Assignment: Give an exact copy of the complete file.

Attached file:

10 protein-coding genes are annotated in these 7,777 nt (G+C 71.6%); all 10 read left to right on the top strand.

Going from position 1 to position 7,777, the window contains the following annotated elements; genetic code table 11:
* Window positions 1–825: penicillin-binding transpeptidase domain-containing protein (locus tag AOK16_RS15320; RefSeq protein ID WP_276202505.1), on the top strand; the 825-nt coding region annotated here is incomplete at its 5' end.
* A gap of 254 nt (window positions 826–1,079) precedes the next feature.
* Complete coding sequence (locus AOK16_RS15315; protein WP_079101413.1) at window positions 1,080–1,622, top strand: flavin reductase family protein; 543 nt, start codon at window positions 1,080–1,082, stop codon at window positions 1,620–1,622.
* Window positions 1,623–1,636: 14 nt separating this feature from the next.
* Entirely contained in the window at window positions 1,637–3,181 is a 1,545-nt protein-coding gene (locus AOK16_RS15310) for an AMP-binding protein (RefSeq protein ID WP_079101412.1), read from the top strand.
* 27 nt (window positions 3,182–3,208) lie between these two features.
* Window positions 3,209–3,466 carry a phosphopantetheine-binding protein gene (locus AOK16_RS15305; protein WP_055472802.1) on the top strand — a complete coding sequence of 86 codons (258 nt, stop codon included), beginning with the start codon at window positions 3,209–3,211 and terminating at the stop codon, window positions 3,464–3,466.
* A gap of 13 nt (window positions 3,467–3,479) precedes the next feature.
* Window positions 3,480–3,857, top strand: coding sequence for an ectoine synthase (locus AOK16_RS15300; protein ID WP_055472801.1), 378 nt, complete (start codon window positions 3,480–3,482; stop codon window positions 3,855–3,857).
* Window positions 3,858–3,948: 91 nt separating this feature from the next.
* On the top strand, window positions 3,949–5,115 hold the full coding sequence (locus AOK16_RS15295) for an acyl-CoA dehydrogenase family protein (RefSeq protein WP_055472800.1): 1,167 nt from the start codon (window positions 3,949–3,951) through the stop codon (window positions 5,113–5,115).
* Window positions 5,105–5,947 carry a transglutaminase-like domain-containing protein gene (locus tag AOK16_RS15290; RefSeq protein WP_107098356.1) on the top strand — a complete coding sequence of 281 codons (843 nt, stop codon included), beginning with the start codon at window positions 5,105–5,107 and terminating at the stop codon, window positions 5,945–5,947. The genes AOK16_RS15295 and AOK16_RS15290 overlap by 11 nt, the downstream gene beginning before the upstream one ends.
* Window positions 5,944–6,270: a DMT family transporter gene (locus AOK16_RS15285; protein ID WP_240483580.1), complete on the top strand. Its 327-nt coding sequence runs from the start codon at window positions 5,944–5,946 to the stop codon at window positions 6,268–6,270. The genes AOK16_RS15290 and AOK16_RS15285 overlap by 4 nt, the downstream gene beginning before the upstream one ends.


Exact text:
10 protein-coding genes are annotated in these 7,777 nt (G+C 71.6%); all 10 read left to right on the top strand.

Going from position 1 to position 7,777, the window contains the following annotated elements; genetic code table 11:
* Window positions 1–825: penicillin-binding transpeptidase domain-containing protein (locus tag AOK16_RS15320; RefSeq protein ID WP_276202505.1), on the top strand; the 825-nt coding region annotated here is incomplete at its 5' end.
* A gap of 254 nt (window positions 826–1,079) precedes the next feature.
* Complete coding sequence (locus AOK16_RS15315; protein WP_079101413.1) at window positions 1,080–1,622, top strand: flavin reductase family protein; 543 nt, start codon at window positions 1,080–1,082, stop codon at window positions 1,620–1,622.
* Window positions 1,623–1,636: 14 nt separating this feature from the next.
* Entirely contained in the window at window positions 1,637–3,181 is a 1,545-nt protein-coding gene (locus AOK16_RS15310) for an AMP-binding protein (RefSeq protein ID WP_079101412.1), read from the top strand.
* 27 nt (window positions 3,182–3,208) lie between these two features.
* Window positions 3,209–3,466 carry a phosphopantetheine-binding protein gene (locus AOK16_RS15305; protein WP_055472802.1) on the top strand — a complete coding sequence of 86 codons (258 nt, stop codon included), beginning with the start codon at window positions 3,209–3,211 and terminating at the stop codon, window positions 3,464–3,466.
* A gap of 13 nt (window positions 3,467–3,479) precedes the next feature.
* Window positions 3,480–3,857, top strand: coding sequence for an ectoine synthase (locus AOK16_RS15300; protein ID WP_055472801.1), 378 nt, complete (start codon window positions 3,480–3,482; stop codon window positions 3,855–3,857).
* Window positions 3,858–3,948: 91 nt separating this feature from the next.
* On the top strand, window positions 3,949–5,115 hold the full coding sequence (locus AOK16_RS15295) for an acyl-CoA dehydrogenase family protein (RefSeq protein WP_055472800.1): 1,167 nt from the start codon (window positions 3,949–3,951) through the stop codon (window positions 5,113–5,115).
* Window positions 5,105–5,947 carry a transglutaminase-like domain-containing protein gene (locus tag AOK16_RS15290; RefSeq protein WP_107098356.1) on the top strand — a complete coding sequence of 281 codons (843 nt, stop codon included), beginning with the start codon at window positions 5,105–5,107 and terminating at the stop codon, window positions 5,945–5,947. The genes AOK16_RS15295 and AOK16_RS15290 overlap by 11 nt, the downstream gene beginning before the upstream one ends.
* Window positions 5,944–6,270: a DMT family transporter gene (locus AOK16_RS15285; protein ID WP_240483580.1), complete on the top strand. Its 327-nt coding sequence runs from the start codon at window positions 5,944–5,946 to the stop codon at window positions 6,268–6,270. The genes AOK16_RS15290 and AOK16_RS15285 overlap by 4 nt, the downstream gene beginning before the upstream one ends.